For some Minnesota residents, establishing a trust may be a helpful if not essential part of their estate planning. Trusts fall into two basic categories: testamentary and living. Testamentary trusts, as established in the will itself, takes effect only after the death of the will’s owner, known as a trustor. A living trust may be enacted while the trustor is still alive.
Some living trusts are revocable, allowing the trustor to maintain control over the trust’s assets as well as the terms of the trust, both subject to change on the trustor’s authority. Other living trusts are irrevocable. This type removes all of the trustor’s authority over the trust.
More complicated trusts can be set up for special circumstances. A credit shelter trust, which is also known as a family trust or a bypass, allows married couples to avoid estate taxes. A generation-skipping trust bequeaths assets tax-free to beneficiaries who are two generations or more removed from the trustor. A qualified personal residence trust can remove the value of an individual’s primary or vacation home from the estate. An irrevocable life insurance trust lets trustors remove their life insurance policy from their taxable estate. In this way, their heirs can use it for estate costs and other purposes. A qualified terminable interest property trust lets individuals who have divorced, remarried and attained stepchildren direct their assets to particular beneficiaries.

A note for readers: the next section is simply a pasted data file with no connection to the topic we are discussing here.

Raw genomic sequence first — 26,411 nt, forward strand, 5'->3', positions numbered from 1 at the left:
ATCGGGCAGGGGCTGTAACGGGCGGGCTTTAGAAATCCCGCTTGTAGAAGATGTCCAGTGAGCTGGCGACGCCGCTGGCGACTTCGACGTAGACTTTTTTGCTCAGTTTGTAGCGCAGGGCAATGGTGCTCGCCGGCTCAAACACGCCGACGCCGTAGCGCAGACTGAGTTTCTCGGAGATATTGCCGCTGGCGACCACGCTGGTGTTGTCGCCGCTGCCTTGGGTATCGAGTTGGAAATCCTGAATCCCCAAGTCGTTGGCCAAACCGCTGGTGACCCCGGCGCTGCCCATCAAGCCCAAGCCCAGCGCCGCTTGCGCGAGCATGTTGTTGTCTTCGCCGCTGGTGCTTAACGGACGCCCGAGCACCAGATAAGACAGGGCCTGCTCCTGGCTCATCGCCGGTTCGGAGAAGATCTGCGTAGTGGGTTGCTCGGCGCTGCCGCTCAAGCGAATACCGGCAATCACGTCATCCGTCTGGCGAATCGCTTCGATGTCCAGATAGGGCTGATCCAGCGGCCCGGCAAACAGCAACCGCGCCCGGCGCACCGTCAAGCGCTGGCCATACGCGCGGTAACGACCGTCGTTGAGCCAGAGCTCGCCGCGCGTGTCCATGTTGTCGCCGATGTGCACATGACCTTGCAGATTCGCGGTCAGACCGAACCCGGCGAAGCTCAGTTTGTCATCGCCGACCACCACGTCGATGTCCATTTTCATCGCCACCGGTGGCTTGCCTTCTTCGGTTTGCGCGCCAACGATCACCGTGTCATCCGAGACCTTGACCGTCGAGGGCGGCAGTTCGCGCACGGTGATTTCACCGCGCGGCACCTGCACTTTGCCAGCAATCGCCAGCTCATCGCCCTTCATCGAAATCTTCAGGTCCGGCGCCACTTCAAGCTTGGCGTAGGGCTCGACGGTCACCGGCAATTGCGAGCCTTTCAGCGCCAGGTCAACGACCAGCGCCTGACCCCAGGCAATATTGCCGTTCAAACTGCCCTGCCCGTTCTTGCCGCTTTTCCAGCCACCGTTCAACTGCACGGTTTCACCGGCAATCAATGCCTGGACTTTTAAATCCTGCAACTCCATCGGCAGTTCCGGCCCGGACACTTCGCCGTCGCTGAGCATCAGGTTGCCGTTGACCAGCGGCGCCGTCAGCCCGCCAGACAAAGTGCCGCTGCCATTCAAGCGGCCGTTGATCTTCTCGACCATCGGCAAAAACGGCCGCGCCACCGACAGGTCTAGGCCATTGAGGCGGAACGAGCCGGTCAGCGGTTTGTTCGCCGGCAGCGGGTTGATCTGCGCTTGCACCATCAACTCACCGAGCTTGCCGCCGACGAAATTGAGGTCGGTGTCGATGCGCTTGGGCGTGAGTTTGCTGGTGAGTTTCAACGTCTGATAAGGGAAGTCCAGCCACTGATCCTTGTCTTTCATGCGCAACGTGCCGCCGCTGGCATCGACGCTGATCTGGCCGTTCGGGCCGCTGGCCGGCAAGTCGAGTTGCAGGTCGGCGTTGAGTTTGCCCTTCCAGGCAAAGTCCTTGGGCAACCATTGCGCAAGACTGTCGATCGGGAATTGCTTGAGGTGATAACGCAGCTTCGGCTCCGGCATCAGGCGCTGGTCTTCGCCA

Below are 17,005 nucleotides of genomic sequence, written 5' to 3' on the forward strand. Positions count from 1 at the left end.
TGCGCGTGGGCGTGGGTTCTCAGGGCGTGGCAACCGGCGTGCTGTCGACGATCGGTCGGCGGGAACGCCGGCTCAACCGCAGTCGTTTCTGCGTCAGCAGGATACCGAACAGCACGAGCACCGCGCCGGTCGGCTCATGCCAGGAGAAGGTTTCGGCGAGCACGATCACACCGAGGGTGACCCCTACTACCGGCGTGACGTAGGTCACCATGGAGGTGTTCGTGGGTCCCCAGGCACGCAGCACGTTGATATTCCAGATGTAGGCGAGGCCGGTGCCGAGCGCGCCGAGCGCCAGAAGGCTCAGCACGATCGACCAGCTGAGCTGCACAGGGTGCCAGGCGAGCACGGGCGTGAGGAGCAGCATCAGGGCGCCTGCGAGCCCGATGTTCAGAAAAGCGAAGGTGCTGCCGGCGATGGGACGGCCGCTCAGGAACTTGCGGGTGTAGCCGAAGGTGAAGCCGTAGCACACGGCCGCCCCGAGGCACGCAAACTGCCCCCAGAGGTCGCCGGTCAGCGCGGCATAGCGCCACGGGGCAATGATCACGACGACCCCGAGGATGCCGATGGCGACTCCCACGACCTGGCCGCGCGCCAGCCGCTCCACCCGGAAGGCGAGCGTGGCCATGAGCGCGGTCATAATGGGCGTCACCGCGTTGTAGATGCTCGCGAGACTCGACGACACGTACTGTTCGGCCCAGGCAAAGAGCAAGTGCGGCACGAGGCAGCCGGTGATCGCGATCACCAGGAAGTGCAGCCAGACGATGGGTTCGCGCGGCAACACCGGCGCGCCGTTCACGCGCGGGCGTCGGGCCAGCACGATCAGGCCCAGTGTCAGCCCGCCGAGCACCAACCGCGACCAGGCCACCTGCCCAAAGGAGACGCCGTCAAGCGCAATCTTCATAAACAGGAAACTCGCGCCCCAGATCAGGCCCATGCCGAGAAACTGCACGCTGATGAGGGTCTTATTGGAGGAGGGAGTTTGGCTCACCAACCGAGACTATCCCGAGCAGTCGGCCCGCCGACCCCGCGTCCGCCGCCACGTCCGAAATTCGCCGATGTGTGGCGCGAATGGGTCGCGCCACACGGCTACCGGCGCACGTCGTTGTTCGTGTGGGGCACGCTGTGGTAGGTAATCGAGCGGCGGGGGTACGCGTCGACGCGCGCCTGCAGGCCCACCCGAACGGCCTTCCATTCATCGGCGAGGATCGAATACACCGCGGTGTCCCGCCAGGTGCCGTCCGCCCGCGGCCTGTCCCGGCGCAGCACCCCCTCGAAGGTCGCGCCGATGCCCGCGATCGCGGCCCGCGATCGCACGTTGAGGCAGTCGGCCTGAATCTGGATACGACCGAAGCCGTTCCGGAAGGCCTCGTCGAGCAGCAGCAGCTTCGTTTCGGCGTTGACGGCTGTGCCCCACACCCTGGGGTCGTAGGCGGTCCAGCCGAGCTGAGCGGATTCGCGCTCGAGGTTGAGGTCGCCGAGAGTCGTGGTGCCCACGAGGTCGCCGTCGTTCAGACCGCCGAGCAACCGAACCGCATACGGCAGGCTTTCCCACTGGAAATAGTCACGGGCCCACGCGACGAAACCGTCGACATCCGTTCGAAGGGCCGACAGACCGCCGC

The establishment of a trust is a complex process that may go more smoothly with the guidance of an estate planning attorney. The most appropriate beneficiary designations, asset distribution plans and tax arrangements may become clearer with the aid of a lawyer.
Source: CNNMoney, “What kinds of trusts are there?“, December 08, 2014